Another consequence is that your list of personal favorites, of work and artists that move you most, doesn’t have to correspond to any canon. Much of the work that moves me most, for instance, is work that’s generally considered minor. Mahler puts me to sleep, I doubt that I’ll ever thrill to Racine. Yet I really, really love some Lubitsch, some J.R. Ackerly, some Christopher Isherwood. Is Lubistch as great as Mahler? Is Ackerly as great as Racine? (Probably not, but between you and me, who cares?) You can make these distinctions even on the level of greatness itself. JS Bach is one of the greats; so is the English Renaissance composer William Byrd. Still, few would disagree that Bach is greater. Yet Byrd’s music gets to me more than Bach’s does. Why would I bother disagreeing with the judgment that Bach is greater than Byrd? Do I really want to spend good time and energy quarreling with this kind of consensus opinion? Am I really one of those people who wants to remake art history in the image of my own tastes? Yet why would I deny that Byrd moves me more? To do so would be to do a disservice to my own experience.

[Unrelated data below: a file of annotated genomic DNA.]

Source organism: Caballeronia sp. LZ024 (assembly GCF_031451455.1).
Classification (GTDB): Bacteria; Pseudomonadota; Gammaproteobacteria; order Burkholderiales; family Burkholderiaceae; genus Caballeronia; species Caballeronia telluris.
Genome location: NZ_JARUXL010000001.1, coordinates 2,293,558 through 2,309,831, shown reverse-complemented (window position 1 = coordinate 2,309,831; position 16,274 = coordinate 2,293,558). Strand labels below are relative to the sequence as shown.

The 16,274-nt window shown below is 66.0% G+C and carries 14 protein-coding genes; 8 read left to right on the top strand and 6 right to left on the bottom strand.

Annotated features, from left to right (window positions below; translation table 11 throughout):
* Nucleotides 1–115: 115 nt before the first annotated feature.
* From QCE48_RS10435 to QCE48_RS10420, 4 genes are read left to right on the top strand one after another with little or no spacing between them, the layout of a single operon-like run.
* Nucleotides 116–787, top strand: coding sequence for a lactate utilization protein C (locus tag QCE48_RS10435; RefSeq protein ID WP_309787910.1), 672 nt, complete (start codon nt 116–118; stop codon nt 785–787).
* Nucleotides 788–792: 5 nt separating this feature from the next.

I find the effort to maintain this distinction helpful and worthwhile. But it certainly doesn’t solve all problems. What can gum matters up? And what kinds of situations still turn into messes? I see two things. The first is the present tense. Present-day and very recent work has yet to be thoroughly sifted and sorted out. No matter what the critics, profs and editors want us to think, the greatness or not-greatness consensus judgment of work from recent eras and the present day has yet to be settled out. We’re wise to allow ourselves to disagree rather more with contempo judgments than we are with ancient judgments. I find this to be, in fact and to some extent, a moral obligation -- otherwise we’re simply letting profs, editors and critics make decisions for us.